Teachers’ Perceptions Concerning the Characteristics of a Learning Environment Dedicated to Science Education

Abstract

The study of the disciplines from the Sciences area (Chemistry, Physics, Biology) is essential for handling the students with scientific concept, and equip students with the necessary skills with the view to produce an optimal adaptation to the specific requirements of knowledge based society related to the forming of positive attitudes towards science. To achieve such goals, it is very important for science teachers to create a suitable learning environment, enabling so the students to develop autonomy in their actions and thoughts, particularly to take control of their own learning. Only in an appropriate learning environment, students can capitalize in a maximal way their own learning experiences; they can form their skills of investigation, experimentation and abilities to operate independently and effectively in a given situation. The present paper is based on the analysis of the teachers’ perceptions concerning the characteristics that must be present in an optimal learning environment for sciences. The analysis was performed in the frame of the European project called PROFILES, and involved teachers from secondary education who answered to a questionnaire survey. The questionnaire items were aimed directly to some features of the learning environment such as: use of the teaching student-centered philosophy, taking into account the prior students’ knowledge and skills, as well as the proposals of involving the students in lesson planning, promoting communication skills, guiding students on developing social dimension and questions about scientific issues, promoting their analytical thinking, promoting an effective collaborative learning etc.

Keywords: sciencelearning environmentstudent-centered paradigmscientific inquiryPROFILES project

Introduction

In the “PROFILES - Professional Reflection Oriented Focus on Inquiry-based Learning and

Education through Science ” Project, it was developed a Continuous Professional Development

Programme for Physics, Chemistry and Biology teachers, which aims to promote reflection-based

instruction, with the declared objective of improving the students’ scientific culture. In this project, the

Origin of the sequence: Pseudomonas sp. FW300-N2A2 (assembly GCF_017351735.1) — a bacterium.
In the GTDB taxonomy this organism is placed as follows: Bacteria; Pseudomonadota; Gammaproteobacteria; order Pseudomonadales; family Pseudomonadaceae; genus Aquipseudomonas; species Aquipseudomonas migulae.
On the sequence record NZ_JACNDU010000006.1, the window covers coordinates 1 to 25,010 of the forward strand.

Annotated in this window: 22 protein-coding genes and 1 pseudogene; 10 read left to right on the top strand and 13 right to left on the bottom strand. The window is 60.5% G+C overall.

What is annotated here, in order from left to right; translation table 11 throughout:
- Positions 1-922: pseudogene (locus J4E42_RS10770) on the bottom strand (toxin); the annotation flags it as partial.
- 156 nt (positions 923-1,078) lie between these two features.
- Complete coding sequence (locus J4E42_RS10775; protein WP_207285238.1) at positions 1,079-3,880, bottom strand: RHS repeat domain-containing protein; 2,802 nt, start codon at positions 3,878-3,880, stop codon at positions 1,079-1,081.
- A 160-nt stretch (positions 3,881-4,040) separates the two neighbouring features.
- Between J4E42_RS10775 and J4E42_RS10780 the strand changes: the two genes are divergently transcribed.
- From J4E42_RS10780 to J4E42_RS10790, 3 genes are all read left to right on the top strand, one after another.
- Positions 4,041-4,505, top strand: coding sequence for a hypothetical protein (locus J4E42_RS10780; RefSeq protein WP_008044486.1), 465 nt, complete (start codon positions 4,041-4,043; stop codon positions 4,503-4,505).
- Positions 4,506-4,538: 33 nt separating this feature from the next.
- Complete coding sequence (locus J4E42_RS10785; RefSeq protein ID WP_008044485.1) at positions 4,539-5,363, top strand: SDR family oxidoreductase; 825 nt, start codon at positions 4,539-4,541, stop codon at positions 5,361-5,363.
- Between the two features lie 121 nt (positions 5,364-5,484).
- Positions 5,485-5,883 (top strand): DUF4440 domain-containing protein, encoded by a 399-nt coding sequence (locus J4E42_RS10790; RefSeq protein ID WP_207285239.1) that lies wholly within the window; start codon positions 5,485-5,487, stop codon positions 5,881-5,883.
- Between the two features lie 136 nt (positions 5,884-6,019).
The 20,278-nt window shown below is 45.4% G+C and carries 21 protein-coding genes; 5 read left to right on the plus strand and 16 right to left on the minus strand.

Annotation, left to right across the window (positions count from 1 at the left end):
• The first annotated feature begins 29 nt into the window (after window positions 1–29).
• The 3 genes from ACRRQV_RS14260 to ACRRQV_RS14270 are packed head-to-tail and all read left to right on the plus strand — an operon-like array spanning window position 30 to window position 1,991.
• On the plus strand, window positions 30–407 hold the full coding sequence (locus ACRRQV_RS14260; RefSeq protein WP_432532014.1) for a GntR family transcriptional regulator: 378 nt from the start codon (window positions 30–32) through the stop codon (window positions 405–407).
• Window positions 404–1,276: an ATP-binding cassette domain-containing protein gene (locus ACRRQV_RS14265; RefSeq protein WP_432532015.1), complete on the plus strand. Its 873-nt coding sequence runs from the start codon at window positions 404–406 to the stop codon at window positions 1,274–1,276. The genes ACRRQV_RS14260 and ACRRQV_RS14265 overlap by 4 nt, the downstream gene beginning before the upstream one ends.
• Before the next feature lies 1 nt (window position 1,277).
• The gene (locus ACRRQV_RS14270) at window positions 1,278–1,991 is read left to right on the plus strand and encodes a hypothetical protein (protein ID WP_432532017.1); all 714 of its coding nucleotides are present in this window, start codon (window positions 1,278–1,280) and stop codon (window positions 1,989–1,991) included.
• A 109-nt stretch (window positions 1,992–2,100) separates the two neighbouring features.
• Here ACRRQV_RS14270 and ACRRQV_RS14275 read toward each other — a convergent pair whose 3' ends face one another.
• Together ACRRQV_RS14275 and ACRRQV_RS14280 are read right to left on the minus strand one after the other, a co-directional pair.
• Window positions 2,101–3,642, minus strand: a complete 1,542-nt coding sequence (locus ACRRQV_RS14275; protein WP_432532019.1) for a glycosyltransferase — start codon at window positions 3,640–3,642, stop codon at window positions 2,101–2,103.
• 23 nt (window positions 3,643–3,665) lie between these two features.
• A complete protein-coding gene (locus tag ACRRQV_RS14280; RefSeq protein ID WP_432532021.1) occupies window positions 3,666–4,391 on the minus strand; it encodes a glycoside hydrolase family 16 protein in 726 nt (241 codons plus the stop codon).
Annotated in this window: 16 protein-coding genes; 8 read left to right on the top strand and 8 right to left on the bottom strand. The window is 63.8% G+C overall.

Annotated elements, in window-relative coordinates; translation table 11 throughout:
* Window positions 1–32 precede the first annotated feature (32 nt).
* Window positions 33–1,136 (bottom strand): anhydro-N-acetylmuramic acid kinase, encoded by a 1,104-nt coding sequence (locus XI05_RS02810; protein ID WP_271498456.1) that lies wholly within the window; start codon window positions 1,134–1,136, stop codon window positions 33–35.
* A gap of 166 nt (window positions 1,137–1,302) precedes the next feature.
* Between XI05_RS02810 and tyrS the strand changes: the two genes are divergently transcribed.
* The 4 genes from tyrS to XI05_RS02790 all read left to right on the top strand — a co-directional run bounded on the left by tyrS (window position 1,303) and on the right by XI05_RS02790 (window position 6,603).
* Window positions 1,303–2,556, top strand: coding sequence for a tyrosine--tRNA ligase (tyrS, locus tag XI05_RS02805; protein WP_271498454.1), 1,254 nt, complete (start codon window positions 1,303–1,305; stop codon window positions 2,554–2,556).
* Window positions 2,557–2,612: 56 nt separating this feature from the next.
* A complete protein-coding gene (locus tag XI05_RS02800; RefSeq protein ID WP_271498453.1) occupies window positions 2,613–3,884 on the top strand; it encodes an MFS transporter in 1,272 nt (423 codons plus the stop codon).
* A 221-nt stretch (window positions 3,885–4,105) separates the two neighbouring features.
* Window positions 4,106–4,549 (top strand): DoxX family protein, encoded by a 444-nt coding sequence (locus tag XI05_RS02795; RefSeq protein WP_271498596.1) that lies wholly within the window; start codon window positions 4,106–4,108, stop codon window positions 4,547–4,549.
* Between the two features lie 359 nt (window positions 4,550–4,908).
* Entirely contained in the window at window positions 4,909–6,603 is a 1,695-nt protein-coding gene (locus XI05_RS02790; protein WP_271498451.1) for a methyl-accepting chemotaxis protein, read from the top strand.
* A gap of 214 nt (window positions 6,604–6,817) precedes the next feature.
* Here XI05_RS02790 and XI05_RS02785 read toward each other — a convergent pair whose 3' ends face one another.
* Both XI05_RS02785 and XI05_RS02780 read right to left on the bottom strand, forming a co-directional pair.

focus was mainly on promoting scientific and psycho-pedagogical competences of teachers, on

teaching through scientific investigation.

The study of the disciplines from the Sciences area (Chemistry, Physics, Biology) is essential for

handling the students with scientific concepts, and equip students with the necessary skills, with the

view to produce an optimal integration and adaptation to the specific requirements of knowledge based

society related to the forming of positive attitudes towards science in general.

To achieve such goals, it is very important for science teachers to value the student-centered

paradigm, and, in this perspective, to create a suitable learning environment, enabling the students to

develop a kind of autonomy in their actions and thoughts, particularly to take control of their own

learning. Only in an appropriate learning environment, students can capitalize in a maximal way their

own learning experiences; they can form their skills of investigation, experimentation and abilities,

with the view to operate independently and effectively in a given situation.

The student-centered paradigm “structures its approach depending on a characteristic of the

student- process and/or student - content relations, as opposed with traditional teacher-centered

paradigms ” (Noveanu, 2007). This paradigm is based on those teaching approaches which leads to a

genuine involvement of students, in both cognitive and practical levels. Student-centered teaching is

strongly associated with the constructivist theory, being focused on student activity-learning, rather

than on the work of professor-teaching. Typical questions that raised in the planning process of a

student-centered lessons are: What do I want students to learn?; Why I want students to learn?; What

students have already known?; How will I know (and students will know) that they learn?; What

difficulties the students will have?; How can I help students to overcome difficulties?. (Gorghiu, &

Drăghicescu, 2014).

The classroom learning environment is the educational framework, where the student can learn

effectively.

Learning environments are broader than some physical components. They will also include: the

characteristics of the learners, the goals for teaching and learning, the activities that will best support

learning, the assessment strategies that will best measure and drive learning, the culture that infuses the

learning environment (Bates, 2015).

The science teacher’s responsibility is to create such an optimal learning environment, dedicated to

Sciences, which enable learners to develop their independence in thought and action, to develop

creativity, communication competences, metacognitive competences and social competences, to

develop the decision-making and scientific argumentation competences, to manage their own learning